Black on Broadway

Black theatre has become a staple in performance style, music and acting over the years, making it the primary influence of many musical theatre performances today. 

History of Black Musical Theatre

Black theatre has roots in minstrel shows which were often put on by white performers to imitate black stereotypes for comedic relief and entertainment amongst white audiences. These degrading shows were accompanied with coon songs and white performers in blackface. The black community began to take their stance in playing and producing their own theatrical shows when composers and lyricists Will Marion Cook and Bob Cole created their own black musical comedy to Broadway in 1898. The first all black musical to play in a prestigious Broadway house was “The Origin of the CakeWalk.” In addition, “A Trip to Coontown” was the first New York musical comedy written, directed and performed by an all black cast. While it is great that black artists got an opportunity to perform, it is unfortunate that they had to continue to play stereotypical role for white audiences.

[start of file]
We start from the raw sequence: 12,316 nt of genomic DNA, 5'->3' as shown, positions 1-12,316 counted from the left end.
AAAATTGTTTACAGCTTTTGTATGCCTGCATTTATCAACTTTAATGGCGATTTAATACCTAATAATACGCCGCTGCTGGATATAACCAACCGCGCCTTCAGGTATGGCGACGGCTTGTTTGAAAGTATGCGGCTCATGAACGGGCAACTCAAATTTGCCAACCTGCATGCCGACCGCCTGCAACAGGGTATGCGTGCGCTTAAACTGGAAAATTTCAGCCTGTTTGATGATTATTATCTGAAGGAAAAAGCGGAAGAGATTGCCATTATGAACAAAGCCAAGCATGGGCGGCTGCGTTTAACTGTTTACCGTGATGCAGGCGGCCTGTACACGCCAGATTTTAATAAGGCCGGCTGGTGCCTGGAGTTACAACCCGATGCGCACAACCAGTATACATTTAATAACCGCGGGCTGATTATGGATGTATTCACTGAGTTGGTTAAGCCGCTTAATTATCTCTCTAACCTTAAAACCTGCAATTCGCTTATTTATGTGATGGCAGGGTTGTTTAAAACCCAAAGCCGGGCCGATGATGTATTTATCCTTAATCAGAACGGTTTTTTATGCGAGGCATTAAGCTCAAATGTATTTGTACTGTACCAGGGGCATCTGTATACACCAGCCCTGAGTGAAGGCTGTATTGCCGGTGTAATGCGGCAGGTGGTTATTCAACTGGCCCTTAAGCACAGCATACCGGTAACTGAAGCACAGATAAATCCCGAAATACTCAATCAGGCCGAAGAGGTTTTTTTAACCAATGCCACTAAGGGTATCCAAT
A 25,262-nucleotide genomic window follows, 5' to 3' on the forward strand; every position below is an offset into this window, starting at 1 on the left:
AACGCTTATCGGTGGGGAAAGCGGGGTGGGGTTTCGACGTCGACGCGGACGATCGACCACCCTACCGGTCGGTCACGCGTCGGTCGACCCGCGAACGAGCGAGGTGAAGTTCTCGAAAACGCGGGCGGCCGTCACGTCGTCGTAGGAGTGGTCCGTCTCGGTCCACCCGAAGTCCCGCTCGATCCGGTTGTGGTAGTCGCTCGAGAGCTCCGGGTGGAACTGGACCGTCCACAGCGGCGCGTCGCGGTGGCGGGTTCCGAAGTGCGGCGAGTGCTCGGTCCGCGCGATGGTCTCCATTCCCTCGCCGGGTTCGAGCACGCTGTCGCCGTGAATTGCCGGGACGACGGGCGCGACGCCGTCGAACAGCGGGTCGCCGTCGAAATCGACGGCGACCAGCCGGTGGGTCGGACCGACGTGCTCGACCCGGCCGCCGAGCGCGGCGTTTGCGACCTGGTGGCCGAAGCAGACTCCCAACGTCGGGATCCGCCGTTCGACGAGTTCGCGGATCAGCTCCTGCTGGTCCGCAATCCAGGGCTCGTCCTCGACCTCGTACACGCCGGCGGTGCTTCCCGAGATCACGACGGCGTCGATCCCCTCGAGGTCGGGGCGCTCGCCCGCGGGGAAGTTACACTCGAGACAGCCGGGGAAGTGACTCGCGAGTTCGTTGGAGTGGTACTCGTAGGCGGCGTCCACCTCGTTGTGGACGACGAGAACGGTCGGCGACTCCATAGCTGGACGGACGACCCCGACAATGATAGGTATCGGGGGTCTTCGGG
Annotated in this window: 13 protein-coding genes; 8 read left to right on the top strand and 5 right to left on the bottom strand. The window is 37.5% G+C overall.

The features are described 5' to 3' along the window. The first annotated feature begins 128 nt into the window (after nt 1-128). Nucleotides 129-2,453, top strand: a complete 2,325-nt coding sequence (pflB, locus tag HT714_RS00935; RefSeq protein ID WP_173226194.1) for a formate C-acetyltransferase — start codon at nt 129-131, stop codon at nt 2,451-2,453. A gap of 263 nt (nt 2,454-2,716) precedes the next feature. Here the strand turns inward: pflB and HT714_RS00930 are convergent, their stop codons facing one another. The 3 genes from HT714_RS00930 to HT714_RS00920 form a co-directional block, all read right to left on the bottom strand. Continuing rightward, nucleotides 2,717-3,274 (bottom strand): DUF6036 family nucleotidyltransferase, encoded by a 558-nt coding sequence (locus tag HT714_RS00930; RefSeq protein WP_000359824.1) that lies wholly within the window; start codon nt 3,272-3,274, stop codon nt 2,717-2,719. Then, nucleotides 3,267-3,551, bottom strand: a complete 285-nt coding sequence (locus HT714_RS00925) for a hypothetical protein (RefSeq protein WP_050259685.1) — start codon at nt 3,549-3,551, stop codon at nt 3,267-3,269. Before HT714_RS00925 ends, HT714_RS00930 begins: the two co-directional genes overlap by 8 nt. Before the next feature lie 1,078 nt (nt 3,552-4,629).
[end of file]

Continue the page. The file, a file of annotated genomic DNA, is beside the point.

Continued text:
Below are some prominent works from black performers in musical theatre.

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Modern Works

These early musicals acted as the blueprint for the development of black musical theatre and movie productions. Many of these productions are considered classics, not only in the black community but in main stream culture overall. Black theatre really flourished after during the Harlem Renaissance in the 1920s and 1930s. By 1945 black theatre portrayed messages of more progressive and radical ideals to create sophisticated works apart from stereotypes of the black community to focus on storytelling narratives. Many of these iconic musicals were made into movies and inspired other movie musicals focusing on unique black narratives.

Below are some more modern works that have greatly impacted media. 

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In conclusion black musical theatre has greatly impacted mainstream media as we know it. The songs, actors, and storylines of these black musics have stamped themselves into history and have a cult following. Black theatre is another great example of the power of black creativity and artistry that may have started from racism bur transformed into a powerhouse entertainment. 


Encyclopaedia Britannica. “Black Theatre.” Encyclopædia Britannica, Encyclopædia Britannica, Inc., 14 Oct. 2020,


Reuben, Walter. “SIX GREAT AFRICAN AMERICAN MUSICALS.” WalterFilm, 11 June 2020,


Sterling, Scott T. “15 Memorable Black Movie Musicals.” The Root, The Root, 23 July 2012,


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